Giving Great Feedback
“An idea that is not dangerous is unworthy of being called an idea at all.” Oscar Wilde
Last we delved into the concept of expressing & evaluating ideas. However, of equal importance is the process we use to provide feedback on creative work to our agency partners.
Let’s work through each step in the process of giving effective feedback – which starts with the agency handing over the Idea Catcher. For an outline of the Idea Catcher refer to ideas vs executions
1. Applaud the effort
Following the baton change, the first step is to applaud and acknowledge the time, effort and passion that the agency has put into the work.
(Most) Our agencies aren’t expecting a standing ovation, just a simple “thank you” for the blood, sweat and tears that goes into most major presentations before we dive into interrogation mode.
2. Seek to Understand
Speaking of interrogation, the next stage involves asking questions of the agency to ensure we understand what’s been presented – the Idea Catcher should be central to this Q&A session, facilitated by project Owner. It is imperative that we avoid judgement at this stage.
3. Verbalise your gut feeling
Based on this understanding, we can move onto verbalising our “gut feel” about the idea and executions that have been presented. In line with the principle of nurturing, each member of the team should get an opportunity to express their thoughts, starting with the most junior person in the room through to the most senior.
Following this, the brief owner should summarise the group thoughts. Importantly, these thoughts are our individual and collective feelings not feedback (instinctive reactions, not insightful commentary). To enable this, focus on the Idea and Executions separately to tease out the perspectives. It gives the agency a sense of where our heads are at having seen the concepts for the first time but they are neither definitive nor binding. It may come as a surprise but on the whole our agencies don’t expect or necessarily want immediate stop/go feedback. What is important to them is getting considered, aligned and actionable feedback within a reasonable time frame following the initial presentation.
Following this, the brief owner should summarise the group thoughts and make one of the following calls:
All team members believe the idea delivers against the task in a compelling way and should be presented to the Decision Maker.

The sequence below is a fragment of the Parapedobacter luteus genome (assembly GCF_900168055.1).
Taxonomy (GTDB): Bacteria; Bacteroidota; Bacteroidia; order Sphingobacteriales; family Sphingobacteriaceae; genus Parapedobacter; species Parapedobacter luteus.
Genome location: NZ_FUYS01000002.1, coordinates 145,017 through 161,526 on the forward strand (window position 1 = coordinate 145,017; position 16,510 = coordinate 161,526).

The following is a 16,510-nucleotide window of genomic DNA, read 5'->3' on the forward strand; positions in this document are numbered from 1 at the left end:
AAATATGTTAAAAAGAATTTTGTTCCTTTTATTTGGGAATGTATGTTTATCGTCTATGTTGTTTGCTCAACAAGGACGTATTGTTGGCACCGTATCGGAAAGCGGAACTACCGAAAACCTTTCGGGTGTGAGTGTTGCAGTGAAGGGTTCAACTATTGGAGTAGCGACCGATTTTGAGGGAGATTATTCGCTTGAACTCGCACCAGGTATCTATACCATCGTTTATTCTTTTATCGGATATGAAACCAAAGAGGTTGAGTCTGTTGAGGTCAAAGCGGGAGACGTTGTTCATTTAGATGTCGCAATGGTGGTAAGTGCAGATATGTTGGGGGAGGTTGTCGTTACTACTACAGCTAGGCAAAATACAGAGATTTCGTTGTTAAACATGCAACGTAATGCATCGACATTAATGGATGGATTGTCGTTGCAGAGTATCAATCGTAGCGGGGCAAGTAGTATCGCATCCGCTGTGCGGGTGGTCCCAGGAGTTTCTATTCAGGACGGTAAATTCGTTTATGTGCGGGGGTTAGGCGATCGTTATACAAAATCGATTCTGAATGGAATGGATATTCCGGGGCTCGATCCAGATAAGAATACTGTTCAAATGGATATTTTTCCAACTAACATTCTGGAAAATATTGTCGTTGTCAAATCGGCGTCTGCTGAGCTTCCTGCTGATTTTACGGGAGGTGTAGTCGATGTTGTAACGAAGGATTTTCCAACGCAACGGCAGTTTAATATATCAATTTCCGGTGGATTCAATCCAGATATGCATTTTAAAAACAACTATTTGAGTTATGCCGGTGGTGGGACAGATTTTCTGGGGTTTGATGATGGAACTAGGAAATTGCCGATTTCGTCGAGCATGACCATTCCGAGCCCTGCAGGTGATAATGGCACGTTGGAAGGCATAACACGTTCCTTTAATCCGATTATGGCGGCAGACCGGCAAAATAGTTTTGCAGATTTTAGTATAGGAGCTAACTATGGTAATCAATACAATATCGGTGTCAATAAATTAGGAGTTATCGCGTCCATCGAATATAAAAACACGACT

Action: Proceed to Step 6, providing detailed written feedback on what (if anything) needs to be worked on prior to the Decision Maker presentation.
For example, we might be aligned around the idea but some of the executions may need to be re-worked.
All team members believe that the idea doesn’t deliver against the task in a compelling way and a new idea is required.
Action: Proceed to Step 6, providing detailed written feedback on why the idea doesn’t deliver against the task so learning’s can be built into the next round of creative.
As a watchout, make sure we’re rejecting the idea not the executions.
5. Simmer Overnight
The group is undecided on whether the idea delivers against the task in a compelling way.
We should sleep on what’s been presented overnight before regrouping as soon as possible the next day to get alignment amongst the team.
Importantly, making a decision to simmer shouldn’t be seen as a “cop out”. If we’re undecided about an idea there’s usually a reason why that’s worth exploring.
Sometimes this might just be the originality or uniqueness of the idea that makes us feel uncomfortable – which is often an indication that we’ve got a potentially powerful idea.
However, it might also be that the idea falls short against one of the key questions on the Idea Evaluation Checklist.
It may come as a surprise but on the whole our agencies don’t expect or necessarily want immediate stop/go feedback. What is important to them is getting considered, aligned and actionable feedback within a reasonable time frame.
6. Align & Articulate
Regardless of the call that’s been made, the project Owner should put the teams definitive feedback in writing and organise a time to take the agency through it in person.
In the case of major campaigns involving Advertising and Media, this definitive feedback would be a call on whether the team is happy for the work to be presented to the Decision Maker.
At a minimum, we have made a commitment that our agencies will receive written feedback on their work within three working days of the initial presentation.
Providing effective feedback through the steps outlined above is one of the brief Owners key responsibilities.
The Effective Feedback Checklist is shown above.
Although we haven’t discussed the first question on the checklist, it is critical that we take the time to explain the process and it’s intent to our agencies up front.